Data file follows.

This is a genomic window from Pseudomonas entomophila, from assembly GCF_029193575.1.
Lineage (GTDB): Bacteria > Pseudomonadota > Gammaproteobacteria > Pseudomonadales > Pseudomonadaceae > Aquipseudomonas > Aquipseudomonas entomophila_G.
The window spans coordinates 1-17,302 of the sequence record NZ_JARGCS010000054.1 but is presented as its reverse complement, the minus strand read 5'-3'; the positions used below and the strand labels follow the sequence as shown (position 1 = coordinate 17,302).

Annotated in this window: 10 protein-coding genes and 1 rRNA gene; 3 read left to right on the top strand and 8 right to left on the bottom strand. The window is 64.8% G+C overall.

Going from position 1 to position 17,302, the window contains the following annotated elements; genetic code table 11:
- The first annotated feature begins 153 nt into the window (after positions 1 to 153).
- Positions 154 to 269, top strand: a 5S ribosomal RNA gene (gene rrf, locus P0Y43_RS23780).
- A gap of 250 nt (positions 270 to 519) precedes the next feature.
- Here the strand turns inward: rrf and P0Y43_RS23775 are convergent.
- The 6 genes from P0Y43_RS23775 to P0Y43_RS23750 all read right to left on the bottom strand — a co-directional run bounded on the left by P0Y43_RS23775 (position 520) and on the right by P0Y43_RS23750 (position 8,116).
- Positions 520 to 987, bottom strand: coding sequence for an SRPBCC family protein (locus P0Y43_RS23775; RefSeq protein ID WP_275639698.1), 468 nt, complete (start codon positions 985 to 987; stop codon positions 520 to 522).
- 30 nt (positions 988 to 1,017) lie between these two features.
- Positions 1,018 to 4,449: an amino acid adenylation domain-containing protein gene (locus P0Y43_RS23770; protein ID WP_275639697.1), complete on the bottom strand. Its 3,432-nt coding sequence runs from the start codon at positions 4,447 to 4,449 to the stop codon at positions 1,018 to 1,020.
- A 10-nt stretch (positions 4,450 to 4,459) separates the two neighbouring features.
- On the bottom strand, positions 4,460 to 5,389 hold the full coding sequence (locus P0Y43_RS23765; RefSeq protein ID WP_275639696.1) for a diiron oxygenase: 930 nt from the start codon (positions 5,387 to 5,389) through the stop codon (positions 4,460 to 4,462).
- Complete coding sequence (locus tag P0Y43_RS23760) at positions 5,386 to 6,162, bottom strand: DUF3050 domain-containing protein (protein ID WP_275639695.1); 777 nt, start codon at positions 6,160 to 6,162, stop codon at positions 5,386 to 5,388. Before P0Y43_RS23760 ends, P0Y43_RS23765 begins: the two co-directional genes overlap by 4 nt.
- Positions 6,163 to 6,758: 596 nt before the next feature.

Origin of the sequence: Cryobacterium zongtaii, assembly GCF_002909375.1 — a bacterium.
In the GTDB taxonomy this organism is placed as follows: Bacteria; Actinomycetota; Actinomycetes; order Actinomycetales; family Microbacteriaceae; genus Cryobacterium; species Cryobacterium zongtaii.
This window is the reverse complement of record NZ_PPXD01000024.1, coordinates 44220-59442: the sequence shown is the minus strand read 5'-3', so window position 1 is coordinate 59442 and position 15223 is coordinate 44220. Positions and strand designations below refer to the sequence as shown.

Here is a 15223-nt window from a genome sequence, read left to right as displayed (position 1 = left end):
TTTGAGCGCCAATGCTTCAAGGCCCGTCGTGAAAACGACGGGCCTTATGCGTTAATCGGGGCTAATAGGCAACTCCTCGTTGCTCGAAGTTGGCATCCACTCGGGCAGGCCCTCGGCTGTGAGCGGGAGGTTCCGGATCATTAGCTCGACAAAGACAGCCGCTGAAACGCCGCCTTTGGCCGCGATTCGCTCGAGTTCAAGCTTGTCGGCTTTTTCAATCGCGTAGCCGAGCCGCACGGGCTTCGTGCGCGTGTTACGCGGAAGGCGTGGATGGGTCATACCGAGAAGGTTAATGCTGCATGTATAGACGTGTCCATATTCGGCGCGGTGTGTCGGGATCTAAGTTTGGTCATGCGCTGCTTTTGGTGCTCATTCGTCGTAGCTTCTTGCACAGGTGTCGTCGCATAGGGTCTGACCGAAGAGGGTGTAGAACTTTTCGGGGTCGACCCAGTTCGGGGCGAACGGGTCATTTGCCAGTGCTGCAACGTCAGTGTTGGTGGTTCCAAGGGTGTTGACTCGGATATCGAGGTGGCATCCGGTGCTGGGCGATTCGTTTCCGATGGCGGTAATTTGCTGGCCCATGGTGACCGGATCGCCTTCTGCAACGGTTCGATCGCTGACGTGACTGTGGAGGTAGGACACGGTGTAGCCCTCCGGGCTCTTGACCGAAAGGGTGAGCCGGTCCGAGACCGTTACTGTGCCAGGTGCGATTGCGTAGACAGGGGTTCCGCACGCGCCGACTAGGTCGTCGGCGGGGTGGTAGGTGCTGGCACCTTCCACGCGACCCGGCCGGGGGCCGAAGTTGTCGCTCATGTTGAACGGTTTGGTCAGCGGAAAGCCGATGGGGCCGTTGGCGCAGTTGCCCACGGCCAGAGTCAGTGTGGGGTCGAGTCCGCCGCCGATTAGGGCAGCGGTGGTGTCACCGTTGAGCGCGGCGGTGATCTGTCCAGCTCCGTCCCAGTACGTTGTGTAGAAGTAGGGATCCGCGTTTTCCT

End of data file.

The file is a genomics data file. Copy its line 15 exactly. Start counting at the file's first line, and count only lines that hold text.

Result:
- On the bottom strand, positions 4,460 to 5,389 hold the full coding sequence (locus P0Y43_RS23765; RefSeq protein ID WP_275639696.1) for a diiron oxygenase: 930 nt from the start codon (positions 5,387 to 5,389) through the stop codon (positions 4,460 to 4,462).